Proposition 66.15.2. Let $S$ be a scheme. Let $f : X \to Y$ be a morphism of algebraic spaces over $S$. Assume that $f$ is surjective and integral, and assume that $X$ is affine. Then $Y$ is affine.

**Proof.**
We may and do view $f : X \to Y$ as a morphism of algebraic spaces over $\mathop{\mathrm{Spec}}(\mathbf{Z})$ (see Spaces, Definition 61.16.2). Note that integral morphisms are affine and universally closed, see Morphisms of Spaces, Lemma 63.45.7. By Morphisms of Spaces, Lemma 63.9.8 we see that $Y$ is a separated algebraic space. As $f$ is surjective and $X$ is quasi-compact we see that $Y$ is quasi-compact.

Consider the sheaf $\mathcal{A} = f_*\mathcal{O}_ X$. This is a quasi-coherent sheaf of $\mathcal{O}_ Y$-algebras, see Morphisms of Spaces, Lemma 63.11.2. By Lemma 66.9.1 we can write $\mathcal{A} = \mathop{\mathrm{colim}}\nolimits _ i \mathcal{F}_ i$ as a filtered colimit of finite type $\mathcal{O}_ Y$-modules. Let $\mathcal{A}_ i \subset \mathcal{A}$ be the $\mathcal{O}_ Y$-subalgebra generated by $\mathcal{F}_ i$. Since the map of algebras $\mathcal{O}_ Y \to \mathcal{A}$ is integral, we see that each $\mathcal{A}_ i$ is a finite quasi-coherent $\mathcal{O}_ Y$-algebra. Hence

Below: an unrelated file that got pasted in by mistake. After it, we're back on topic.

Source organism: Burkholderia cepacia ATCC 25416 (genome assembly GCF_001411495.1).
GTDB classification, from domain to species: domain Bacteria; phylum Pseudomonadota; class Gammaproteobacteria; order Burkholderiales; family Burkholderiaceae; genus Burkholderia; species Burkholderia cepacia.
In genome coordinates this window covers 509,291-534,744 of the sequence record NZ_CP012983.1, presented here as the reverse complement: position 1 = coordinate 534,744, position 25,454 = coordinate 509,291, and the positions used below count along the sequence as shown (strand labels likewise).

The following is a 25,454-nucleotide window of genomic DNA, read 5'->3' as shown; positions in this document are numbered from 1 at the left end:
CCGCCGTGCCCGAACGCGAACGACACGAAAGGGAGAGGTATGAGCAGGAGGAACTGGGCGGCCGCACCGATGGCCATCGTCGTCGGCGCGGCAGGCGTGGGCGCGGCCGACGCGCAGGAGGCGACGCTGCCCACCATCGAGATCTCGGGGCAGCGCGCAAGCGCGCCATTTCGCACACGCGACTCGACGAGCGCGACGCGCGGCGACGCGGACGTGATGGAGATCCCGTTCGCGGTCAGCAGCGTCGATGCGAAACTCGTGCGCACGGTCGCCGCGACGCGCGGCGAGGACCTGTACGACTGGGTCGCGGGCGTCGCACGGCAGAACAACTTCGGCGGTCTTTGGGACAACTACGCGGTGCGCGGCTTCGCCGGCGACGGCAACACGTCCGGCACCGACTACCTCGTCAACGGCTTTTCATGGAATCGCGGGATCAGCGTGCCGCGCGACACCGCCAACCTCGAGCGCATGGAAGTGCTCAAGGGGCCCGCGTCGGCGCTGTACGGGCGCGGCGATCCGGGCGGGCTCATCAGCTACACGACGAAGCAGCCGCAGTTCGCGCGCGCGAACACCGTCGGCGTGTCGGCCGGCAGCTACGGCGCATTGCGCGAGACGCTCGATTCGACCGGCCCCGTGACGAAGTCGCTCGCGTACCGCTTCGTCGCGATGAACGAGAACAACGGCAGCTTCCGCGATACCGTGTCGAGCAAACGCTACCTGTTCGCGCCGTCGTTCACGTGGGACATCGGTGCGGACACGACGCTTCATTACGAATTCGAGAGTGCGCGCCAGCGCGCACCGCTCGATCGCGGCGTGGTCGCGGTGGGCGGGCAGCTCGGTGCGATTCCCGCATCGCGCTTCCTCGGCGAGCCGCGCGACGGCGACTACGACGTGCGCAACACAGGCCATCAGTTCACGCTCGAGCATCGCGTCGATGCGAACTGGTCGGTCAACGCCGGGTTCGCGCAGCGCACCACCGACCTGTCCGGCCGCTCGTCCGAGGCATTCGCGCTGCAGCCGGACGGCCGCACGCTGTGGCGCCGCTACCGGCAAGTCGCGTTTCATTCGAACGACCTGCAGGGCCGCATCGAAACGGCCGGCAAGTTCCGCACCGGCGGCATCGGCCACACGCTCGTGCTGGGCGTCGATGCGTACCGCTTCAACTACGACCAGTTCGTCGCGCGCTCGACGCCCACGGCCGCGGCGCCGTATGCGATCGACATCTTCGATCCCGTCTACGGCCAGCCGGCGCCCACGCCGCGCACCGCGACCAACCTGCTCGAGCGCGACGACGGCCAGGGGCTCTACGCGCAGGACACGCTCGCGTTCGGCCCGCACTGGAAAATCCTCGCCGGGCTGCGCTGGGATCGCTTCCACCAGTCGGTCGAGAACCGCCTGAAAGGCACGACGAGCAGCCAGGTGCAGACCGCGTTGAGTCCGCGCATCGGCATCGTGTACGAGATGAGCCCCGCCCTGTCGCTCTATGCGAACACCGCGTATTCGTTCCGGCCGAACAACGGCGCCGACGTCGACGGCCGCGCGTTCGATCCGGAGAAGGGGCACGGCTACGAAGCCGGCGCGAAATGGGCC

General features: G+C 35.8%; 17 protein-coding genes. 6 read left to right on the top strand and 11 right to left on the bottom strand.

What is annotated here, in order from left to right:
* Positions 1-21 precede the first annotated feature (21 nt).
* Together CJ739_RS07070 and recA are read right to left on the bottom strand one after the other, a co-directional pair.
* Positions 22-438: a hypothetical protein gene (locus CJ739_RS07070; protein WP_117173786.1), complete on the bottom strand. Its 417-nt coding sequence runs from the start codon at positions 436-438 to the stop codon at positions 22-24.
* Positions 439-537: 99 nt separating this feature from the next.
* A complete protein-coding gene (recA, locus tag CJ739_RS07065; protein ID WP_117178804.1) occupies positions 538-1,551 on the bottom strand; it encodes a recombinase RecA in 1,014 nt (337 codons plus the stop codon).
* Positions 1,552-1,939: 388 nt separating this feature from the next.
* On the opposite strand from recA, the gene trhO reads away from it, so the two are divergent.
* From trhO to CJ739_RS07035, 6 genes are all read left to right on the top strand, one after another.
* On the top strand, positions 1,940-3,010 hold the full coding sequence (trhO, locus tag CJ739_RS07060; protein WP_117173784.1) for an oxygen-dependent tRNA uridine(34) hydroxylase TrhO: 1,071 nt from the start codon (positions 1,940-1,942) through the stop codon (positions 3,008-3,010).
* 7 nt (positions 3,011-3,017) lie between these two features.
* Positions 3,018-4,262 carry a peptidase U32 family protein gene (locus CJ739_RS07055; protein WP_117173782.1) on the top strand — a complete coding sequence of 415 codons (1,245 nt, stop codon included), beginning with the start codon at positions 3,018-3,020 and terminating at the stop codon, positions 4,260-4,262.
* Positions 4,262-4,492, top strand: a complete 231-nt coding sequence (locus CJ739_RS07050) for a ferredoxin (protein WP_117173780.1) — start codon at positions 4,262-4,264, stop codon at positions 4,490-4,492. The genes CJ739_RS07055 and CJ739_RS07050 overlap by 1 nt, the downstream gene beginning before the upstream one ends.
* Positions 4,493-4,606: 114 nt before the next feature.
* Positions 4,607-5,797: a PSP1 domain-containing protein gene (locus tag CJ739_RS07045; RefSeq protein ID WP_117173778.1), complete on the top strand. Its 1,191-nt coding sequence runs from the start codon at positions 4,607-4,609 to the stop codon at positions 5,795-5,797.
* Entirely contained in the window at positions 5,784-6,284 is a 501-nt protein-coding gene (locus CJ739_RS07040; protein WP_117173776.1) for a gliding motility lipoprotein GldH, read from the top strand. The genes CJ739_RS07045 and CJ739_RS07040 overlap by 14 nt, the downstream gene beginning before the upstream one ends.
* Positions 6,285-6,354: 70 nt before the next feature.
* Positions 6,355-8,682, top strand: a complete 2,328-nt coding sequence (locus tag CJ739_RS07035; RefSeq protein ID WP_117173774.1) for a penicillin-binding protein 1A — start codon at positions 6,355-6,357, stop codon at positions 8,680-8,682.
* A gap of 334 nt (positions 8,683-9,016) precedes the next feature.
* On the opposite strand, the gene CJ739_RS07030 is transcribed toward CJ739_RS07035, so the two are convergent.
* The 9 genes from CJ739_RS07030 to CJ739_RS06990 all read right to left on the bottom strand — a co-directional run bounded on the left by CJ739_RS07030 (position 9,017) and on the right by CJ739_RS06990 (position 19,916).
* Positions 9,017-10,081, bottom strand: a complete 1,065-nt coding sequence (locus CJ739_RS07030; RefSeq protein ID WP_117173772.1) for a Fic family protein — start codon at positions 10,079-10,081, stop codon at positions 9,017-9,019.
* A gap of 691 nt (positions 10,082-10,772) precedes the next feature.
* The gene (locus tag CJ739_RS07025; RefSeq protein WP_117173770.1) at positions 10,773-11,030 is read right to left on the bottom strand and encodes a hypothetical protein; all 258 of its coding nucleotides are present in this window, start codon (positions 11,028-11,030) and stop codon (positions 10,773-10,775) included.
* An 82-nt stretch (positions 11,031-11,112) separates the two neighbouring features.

is a finite morphism of algebraic spaces. Here $\underline{\mathop{\mathrm{Spec}}}$ is the construction of Morphisms of Spaces, Lemma 63.20.7. It is clear that $X = \mathop{\mathrm{lim}}\nolimits _ i X_ i$. Hence by Lemma 66.5.10 we see that for $i$ sufficiently large the scheme $X_ i$ is affine. Moreover, since $X \to Y$ factors through each $X_ i$ we see that $X_ i \to Y$ is surjective. Hence we conclude that $Y$ is affine by Lemma 66.15.1. $\square$

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## Comments (2)

Comment #1921 by Matthieu Romagny on

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